7Training necessary to utilize all available equipment Training neededBLSPALSACLSIV/IO accessAirway managementTraining necessary to utilize all available equipment
8Training neededRECEPTION DESK EMERGENCY CARD (example) The following signs and symptoms may signal an emergency: ● Extremely labored breathing ● Blue or pale color (cyanosis) ● Noisy breathing (wheezing or stridor) ● Altered mental status ● Seizure ● Agitation (in the parent) ● Vomiting after a head injury ● Uncontrolled bleeding If you feel a patient has symptoms that may signal an emergency, alert the following office staff: .
18This is not considered the standard of care AED in your office?This is not considered the standard of careRecommendations in the literature for high risk officesOthers stated highly essential for any office that cares for childrenPublic access programs place where will be used once in 5 years
19Buying an AED Cost Ease of use Maintenance and upkeep AEDs vary widely in price, but typically start at about $800 to $1,500; both the initial cost of the unit and ongoing replacement costs (for batteries, carrying case, chest pads, and training materials) should be consideredEase of useAll newer AEDs have voice and visual prompts; some units function with a single buttonMaintenance and upkeepMost units come with batteries that will last up to three to five years; chest pads often need to be replaced every two years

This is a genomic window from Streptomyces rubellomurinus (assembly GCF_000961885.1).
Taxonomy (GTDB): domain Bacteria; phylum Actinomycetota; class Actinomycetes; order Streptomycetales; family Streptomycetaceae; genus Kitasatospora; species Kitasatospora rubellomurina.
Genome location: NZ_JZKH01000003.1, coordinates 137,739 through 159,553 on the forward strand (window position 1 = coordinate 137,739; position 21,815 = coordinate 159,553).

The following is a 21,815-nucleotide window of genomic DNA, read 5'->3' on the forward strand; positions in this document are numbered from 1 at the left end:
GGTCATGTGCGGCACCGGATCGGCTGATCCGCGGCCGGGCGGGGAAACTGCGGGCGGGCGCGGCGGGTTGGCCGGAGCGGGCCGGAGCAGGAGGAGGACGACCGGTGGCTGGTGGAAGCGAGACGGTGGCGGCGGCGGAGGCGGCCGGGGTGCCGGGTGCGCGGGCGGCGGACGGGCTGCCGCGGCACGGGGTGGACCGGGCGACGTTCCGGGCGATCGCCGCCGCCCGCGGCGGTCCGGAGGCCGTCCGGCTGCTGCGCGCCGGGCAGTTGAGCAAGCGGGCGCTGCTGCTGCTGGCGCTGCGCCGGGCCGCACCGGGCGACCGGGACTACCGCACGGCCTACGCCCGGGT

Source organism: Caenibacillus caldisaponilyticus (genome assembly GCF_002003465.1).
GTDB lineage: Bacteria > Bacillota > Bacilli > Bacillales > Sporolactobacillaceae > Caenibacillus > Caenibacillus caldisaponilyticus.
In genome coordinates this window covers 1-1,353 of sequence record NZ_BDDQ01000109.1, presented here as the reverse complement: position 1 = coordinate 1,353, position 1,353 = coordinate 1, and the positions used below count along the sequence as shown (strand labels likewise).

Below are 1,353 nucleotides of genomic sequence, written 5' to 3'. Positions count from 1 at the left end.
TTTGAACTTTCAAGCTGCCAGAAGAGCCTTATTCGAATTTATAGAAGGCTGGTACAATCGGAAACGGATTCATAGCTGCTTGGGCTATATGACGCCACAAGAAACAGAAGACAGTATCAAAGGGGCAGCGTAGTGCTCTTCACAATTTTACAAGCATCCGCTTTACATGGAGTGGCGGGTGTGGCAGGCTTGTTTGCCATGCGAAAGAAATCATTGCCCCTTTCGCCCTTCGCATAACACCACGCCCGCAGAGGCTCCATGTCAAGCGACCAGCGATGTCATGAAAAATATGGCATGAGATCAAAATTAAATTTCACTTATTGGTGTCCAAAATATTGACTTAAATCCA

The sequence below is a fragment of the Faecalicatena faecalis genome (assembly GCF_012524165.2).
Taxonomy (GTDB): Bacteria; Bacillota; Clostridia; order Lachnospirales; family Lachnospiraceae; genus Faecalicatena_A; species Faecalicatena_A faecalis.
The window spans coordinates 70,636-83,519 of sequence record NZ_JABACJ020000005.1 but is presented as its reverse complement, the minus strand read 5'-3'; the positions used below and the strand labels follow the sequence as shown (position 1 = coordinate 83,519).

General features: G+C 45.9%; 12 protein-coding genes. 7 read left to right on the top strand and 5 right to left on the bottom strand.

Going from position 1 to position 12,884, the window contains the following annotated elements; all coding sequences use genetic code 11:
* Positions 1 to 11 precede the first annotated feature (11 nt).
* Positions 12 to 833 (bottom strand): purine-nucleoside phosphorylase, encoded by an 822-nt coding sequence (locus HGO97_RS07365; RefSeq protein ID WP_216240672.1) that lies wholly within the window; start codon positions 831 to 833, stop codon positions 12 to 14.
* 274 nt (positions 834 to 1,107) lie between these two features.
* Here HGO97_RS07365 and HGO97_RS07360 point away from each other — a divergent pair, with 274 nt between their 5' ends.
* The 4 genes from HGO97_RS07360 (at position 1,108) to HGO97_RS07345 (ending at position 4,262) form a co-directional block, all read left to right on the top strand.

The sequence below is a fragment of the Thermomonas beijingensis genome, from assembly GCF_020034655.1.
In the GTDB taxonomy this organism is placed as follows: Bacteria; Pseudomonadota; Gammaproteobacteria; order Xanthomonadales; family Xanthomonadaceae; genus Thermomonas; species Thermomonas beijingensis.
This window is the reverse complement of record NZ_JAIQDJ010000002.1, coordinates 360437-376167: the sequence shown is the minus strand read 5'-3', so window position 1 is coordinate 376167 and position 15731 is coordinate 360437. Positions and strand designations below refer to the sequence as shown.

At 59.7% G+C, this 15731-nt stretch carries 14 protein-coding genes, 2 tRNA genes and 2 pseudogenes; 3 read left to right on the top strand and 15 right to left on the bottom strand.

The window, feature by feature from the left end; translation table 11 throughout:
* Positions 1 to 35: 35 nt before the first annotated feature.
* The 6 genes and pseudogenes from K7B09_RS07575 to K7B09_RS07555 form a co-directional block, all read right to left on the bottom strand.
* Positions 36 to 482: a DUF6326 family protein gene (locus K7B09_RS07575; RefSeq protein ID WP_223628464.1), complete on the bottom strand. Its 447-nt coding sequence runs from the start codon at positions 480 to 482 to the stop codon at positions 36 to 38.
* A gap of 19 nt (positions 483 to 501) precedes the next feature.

20Buying an AED Safety Self-testing Training availability All AEDs are extremely safe and are designed not to deliver a shock when it is not indicatedSelf-testingAll AEDs do some form of self-testing; if the unit will rarely be used, a product that does more frequent and extensive self-testing is desirableTraining availabilitySome AEDs can be converted into a training tool with an adapter, whereas others require the purchase of an AED trainer unitUse in childrenSome AEDs are certified for use in children as young as 12 months and have child-size chest pads or an attachment that decreases the voltage delivered.
21Identify your unique needs What are the most common emergencies in your practice?How often have office emergencies occurred in your practice?What is your office setting (freestanding office, clinic based, health center based, hospital based, other)?Are there resources outside your office on which you could call during an office emergency (eg, security, other medical or dental professionals in the same building, hospital code team)?
22Identify your unique needs How far is your office from a site of definitive care, such as the nearest ED, or the nearest pediatric center?How long does it take EMS to respond?What is your patient population?PediatricGeriatricDiabeticSpecial needs
23Develop a protocol to recognize and respond to office emergencies Have a planDevelop a protocol to recognize and respond to office emergenciesAssign responsibilities to each staff memberPractice by having mock drills regularly
25Routinely restock supplies Track office emergency occurrences Stay CurrentRoutinely restock suppliesTrack office emergency occurrencesWhat could have been done better?What would you have liked to have?Keep all office staff training currentAdapt to changing technologies
26Am Fam Physician. 2007 Jun 1;75(11):1679-1684 ReferencesAm Fam Physician Jun 1;75(11):Canadian Family Physician October 2009 vol. 55 no e4Pediatrics Vol. 120 No. 1 July 1, 2007 pp (doi: /peds )accessed June 1, 2012